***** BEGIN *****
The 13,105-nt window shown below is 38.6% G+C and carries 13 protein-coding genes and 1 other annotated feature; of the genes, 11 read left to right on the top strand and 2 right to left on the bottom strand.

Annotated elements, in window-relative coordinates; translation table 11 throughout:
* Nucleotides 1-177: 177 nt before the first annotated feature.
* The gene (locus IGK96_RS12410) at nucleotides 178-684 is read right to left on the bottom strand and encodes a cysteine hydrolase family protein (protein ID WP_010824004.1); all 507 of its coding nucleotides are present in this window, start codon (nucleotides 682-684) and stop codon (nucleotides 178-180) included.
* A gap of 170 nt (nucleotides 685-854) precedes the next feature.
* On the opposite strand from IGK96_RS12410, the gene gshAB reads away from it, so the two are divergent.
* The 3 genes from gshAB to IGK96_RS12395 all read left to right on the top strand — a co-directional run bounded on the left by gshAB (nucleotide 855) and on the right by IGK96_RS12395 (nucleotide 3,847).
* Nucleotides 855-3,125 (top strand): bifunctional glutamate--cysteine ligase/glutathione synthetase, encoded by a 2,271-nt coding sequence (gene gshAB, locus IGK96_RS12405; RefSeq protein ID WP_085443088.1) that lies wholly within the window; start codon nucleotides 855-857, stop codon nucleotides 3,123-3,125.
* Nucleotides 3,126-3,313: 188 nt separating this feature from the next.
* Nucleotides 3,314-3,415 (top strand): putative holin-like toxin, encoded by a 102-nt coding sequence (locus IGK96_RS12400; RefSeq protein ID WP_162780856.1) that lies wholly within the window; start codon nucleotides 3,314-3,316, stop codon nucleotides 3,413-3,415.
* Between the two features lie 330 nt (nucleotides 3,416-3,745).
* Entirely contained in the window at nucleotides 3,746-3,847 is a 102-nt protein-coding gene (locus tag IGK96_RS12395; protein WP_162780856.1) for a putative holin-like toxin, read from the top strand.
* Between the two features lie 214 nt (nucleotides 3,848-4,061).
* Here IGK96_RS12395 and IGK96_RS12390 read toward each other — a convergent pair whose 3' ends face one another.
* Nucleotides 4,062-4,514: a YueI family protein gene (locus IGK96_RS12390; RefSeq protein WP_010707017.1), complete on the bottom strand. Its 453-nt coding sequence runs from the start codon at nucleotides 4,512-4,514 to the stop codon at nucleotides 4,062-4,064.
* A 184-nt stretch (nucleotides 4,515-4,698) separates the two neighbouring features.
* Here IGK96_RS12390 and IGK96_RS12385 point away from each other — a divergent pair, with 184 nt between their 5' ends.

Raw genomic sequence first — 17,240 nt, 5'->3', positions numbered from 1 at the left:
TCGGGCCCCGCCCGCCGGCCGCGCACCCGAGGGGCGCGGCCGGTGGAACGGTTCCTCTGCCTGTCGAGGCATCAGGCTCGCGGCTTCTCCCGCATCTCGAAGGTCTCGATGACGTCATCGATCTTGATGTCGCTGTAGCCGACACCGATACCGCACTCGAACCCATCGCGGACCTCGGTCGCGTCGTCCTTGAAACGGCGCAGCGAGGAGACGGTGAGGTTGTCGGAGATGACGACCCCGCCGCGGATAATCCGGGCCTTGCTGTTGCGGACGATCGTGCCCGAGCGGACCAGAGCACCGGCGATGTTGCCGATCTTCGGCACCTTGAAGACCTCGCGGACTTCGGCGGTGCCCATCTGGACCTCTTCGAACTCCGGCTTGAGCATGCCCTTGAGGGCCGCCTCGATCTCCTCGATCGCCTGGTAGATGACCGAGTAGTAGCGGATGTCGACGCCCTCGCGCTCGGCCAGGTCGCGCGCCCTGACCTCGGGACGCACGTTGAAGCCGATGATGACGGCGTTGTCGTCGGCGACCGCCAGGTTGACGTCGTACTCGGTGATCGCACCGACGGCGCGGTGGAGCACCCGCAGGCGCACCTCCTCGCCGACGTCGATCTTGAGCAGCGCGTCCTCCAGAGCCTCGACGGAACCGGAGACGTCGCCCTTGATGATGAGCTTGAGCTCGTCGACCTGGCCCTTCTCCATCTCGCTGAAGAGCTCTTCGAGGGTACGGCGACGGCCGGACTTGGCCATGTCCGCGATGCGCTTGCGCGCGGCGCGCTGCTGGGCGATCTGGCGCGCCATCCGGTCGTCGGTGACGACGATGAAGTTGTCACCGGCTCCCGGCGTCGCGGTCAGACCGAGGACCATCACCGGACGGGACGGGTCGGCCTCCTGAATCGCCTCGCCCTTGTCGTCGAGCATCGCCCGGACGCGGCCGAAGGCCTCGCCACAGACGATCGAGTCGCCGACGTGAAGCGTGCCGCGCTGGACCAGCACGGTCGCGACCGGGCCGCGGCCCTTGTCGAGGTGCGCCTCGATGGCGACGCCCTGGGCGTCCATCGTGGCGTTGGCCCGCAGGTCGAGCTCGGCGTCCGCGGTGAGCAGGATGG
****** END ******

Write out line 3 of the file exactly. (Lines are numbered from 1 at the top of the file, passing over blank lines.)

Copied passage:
* Nucleotides 1-177: 177 nt before the first annotated feature.